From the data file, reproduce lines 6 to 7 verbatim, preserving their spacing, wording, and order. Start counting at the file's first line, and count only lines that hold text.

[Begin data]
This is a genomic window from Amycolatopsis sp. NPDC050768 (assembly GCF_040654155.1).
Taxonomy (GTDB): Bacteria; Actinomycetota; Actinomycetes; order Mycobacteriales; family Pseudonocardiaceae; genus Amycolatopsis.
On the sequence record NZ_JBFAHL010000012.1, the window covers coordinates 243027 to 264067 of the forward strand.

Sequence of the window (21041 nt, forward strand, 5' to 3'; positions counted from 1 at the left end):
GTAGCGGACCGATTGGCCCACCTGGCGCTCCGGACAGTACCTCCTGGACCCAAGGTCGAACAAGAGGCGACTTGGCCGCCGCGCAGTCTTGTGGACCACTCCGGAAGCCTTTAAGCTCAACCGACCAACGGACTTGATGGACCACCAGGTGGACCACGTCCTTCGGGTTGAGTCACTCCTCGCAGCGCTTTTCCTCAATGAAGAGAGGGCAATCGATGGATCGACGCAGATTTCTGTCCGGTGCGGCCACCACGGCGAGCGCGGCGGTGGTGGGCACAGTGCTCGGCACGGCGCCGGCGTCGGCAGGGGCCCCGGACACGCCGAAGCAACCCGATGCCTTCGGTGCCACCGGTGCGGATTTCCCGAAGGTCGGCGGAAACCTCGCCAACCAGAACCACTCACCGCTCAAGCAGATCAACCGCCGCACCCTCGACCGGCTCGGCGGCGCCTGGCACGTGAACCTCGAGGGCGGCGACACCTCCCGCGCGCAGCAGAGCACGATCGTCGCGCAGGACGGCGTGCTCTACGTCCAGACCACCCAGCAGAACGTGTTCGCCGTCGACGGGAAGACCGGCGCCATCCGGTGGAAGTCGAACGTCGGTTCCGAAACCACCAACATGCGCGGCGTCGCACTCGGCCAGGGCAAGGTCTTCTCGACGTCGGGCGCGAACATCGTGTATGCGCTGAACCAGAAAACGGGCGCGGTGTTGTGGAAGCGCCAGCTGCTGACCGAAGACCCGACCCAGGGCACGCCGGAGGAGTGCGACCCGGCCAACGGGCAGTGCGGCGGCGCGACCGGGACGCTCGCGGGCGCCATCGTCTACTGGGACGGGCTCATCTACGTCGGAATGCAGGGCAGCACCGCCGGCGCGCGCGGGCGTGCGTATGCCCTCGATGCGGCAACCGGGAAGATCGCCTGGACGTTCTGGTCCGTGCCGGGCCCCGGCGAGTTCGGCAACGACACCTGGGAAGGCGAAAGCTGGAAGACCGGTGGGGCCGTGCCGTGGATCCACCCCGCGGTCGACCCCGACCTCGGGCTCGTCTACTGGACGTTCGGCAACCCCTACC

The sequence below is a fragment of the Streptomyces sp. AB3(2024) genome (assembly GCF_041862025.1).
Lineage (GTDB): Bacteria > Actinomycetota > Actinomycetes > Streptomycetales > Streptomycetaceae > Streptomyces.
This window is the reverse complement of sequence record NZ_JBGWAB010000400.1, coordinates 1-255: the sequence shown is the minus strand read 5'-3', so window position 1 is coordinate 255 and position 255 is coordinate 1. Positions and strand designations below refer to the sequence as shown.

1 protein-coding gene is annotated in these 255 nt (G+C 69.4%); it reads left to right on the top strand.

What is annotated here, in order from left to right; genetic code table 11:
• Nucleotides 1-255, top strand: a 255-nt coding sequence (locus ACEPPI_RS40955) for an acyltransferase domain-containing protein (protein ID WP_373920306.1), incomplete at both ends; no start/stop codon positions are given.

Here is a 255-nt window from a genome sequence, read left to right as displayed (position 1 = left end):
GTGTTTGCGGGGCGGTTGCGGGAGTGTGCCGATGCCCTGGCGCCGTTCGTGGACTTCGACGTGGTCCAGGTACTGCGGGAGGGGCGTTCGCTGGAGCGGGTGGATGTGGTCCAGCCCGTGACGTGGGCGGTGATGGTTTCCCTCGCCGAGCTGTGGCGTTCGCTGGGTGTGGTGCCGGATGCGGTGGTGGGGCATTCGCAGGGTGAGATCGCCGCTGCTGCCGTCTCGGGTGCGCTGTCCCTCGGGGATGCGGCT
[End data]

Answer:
The sequence below is a fragment of the Streptomyces sp. AB3(2024) genome (assembly GCF_041862025.1).
Lineage (GTDB): Bacteria > Actinomycetota > Actinomycetes > Streptomycetales > Streptomycetaceae > Streptomyces.